Oof, this sequel did not live up to expectations. Behold as I list my woes.
My main woe was what Mikuta did with Sona’s character. Sona would NEVER come to love Enyo of her own volition, for the same reason that she never came to love anybody in her 7-8 years at the academy: they all actively support Godolia’s tyranny and imperialism, while Sona’s character is built around her hatred and resistance of these qualities. Enyo is one of those active supporters, when he’s literally in the best position possible to enact change. I get that Enyo is a scared kid, and there is a lot of time spent in this book showing how these characters are just kids having to make impossible choices, so I’m not trying to condemn or not condemn him as a person. I am making the point that while Sona might see herself in Enyo, or come to understand him, she wouldn’t love someone who made the choices he did, and CERTAINLY not to the level that she loves her family and Eris. It conflicts with the core of her character, solidly established in the first book. Making Sona love Enyo felt like a lazy writing choice so that there was a reason why Enyo didn’t die in the first half, thus giving this book its existence.
The brainwashing trope was not done well here. What triggered Sona’s proper break in her corruption? Why was she not confused over what was real and what she could trust seeing as either side was telling her the other side was corrupting her? Why do we not get more of a reaction from Sona over having had her worst nightmare come true? Where is her panic over what’s been happening to her family, her desperation over seeing them?
Ironically, there is a deus ex machina element of this book. It was way too convenient that a whole contingency of mechas who had escaped Godolia and were hiding out were discovered in this book, providing the perfect force with which to rebel against Godolia. It would not have been hard to foreshadow their existence in the first instalment.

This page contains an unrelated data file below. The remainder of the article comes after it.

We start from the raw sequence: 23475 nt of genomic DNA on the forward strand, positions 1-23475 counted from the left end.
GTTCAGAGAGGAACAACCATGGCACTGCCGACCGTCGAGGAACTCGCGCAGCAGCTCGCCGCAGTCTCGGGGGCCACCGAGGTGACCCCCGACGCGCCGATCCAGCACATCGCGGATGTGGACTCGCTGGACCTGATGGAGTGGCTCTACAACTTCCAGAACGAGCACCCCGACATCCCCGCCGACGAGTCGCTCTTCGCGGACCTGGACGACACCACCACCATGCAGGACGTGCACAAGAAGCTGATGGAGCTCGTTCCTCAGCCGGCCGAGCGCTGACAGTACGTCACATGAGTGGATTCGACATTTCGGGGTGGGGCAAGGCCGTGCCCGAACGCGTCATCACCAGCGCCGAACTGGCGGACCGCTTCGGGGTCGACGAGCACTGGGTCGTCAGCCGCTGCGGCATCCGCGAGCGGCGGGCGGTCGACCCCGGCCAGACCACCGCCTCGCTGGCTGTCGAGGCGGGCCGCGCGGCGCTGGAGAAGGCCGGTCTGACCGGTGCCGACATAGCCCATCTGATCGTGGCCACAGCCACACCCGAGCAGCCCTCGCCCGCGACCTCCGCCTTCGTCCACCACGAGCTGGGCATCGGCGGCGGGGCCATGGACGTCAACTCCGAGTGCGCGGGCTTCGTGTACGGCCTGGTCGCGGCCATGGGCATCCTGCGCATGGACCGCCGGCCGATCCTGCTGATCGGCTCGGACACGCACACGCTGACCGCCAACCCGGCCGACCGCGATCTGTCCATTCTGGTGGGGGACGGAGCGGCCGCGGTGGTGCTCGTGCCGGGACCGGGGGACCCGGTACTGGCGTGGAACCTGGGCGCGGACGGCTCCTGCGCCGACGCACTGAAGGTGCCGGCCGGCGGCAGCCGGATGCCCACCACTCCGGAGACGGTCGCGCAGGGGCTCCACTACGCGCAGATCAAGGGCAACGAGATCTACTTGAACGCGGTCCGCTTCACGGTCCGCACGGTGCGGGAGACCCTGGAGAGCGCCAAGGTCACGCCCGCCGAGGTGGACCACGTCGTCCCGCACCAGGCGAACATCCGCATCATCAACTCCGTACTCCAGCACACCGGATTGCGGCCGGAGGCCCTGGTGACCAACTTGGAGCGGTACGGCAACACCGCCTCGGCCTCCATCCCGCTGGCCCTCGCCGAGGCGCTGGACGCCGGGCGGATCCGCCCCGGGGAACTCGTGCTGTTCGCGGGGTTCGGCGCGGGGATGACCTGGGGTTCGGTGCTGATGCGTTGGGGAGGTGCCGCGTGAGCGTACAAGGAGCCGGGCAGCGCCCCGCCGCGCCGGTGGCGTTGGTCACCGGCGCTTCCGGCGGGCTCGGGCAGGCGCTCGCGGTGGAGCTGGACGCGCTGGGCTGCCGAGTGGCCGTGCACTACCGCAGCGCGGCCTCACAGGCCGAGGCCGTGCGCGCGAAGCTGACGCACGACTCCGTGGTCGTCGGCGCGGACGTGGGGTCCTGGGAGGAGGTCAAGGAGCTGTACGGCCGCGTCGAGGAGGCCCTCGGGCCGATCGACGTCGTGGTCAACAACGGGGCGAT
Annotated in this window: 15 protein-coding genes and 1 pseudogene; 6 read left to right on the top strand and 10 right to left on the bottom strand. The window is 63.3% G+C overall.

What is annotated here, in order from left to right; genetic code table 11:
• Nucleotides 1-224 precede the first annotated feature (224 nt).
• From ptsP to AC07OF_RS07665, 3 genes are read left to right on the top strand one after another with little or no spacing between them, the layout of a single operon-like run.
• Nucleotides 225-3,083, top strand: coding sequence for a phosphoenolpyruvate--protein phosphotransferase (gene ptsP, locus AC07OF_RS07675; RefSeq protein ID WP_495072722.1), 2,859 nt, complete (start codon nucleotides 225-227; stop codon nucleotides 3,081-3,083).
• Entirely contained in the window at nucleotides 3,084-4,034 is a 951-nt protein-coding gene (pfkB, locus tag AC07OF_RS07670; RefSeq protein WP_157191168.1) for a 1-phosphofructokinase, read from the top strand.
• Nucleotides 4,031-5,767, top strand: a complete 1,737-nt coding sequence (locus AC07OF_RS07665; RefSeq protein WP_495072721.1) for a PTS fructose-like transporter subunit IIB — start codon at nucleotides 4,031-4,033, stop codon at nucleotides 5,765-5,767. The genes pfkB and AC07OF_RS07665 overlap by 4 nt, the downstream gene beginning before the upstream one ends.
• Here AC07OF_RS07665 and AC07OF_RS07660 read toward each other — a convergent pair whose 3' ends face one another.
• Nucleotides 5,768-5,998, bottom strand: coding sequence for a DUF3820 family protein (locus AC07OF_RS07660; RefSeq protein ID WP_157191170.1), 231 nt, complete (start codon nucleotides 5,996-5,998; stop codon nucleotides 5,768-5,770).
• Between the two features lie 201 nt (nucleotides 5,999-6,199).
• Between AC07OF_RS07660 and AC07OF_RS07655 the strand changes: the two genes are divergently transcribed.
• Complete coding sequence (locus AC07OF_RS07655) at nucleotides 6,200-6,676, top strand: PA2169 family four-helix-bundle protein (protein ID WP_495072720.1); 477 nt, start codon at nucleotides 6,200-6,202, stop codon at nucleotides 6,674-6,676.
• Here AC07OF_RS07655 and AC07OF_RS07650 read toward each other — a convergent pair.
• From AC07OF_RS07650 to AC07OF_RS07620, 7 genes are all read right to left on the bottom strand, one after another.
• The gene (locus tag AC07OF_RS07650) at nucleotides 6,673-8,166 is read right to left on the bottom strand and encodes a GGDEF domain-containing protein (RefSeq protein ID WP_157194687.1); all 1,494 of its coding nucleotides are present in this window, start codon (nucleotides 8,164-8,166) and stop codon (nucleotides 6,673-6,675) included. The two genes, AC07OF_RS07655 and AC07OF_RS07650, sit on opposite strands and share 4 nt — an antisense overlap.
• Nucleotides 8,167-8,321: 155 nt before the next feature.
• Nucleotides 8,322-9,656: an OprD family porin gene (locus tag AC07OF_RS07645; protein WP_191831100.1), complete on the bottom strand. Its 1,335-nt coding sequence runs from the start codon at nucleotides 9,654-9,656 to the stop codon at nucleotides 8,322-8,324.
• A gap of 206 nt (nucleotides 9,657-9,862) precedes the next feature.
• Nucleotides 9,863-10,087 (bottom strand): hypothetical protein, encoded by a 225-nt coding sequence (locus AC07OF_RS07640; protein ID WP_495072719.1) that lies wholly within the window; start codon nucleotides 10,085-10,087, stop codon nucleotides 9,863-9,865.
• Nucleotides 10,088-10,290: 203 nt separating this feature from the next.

The world-building was again a bit naff. We were still lacking the bigger picture and the cultural element that I wanted to see, as explained in my review of Gearbreakers.
The issue I had plot-wise with the latter part of Gearbreakers unfortunately characterised the whole plot of Godslayers. It was a bit too predictable, a bit too repetitive to be engaging, especially with the litany of other issues I had with the book.
Something about the writing style didn’t click for me this time around. It felt like the tense would chance mid-sentence and I would often get confused about what was meant by the author. However, I still loved how emotionally raw the prose was, as it could realistically depict teenagers facing a dystopian world.
This is a lot of negatives, I know. 2.75 stars may be a confusing rating to give it, but there were 3-4 elements which pulled through. The first being the romance, which was still written fantastically. Mikuta also nailed the found family element with her scenes of domesticity. The mecha fights were again strong; I especially loved reading the underwater mecha fight as this was something I hadn’t seen before. Finally, even though she was a bit stagnant in terms of development, Eris was still an interesting character to read from and I still fully felt for her.
Graphic: Violence, Death, Murder, Child death, Injury/Injury detail, War, and Gun violence
Moderate: Grief, Gore, Cursing, Suicide, Blood, and Vomit
Minor: Confinement, Physical abuse, Ableism, Medical content, Suicidal thoughts, Self harm, Death of parent, and Fire/Fire injury
Major: mind control, loss of a loved one
Minor: gambling, drowning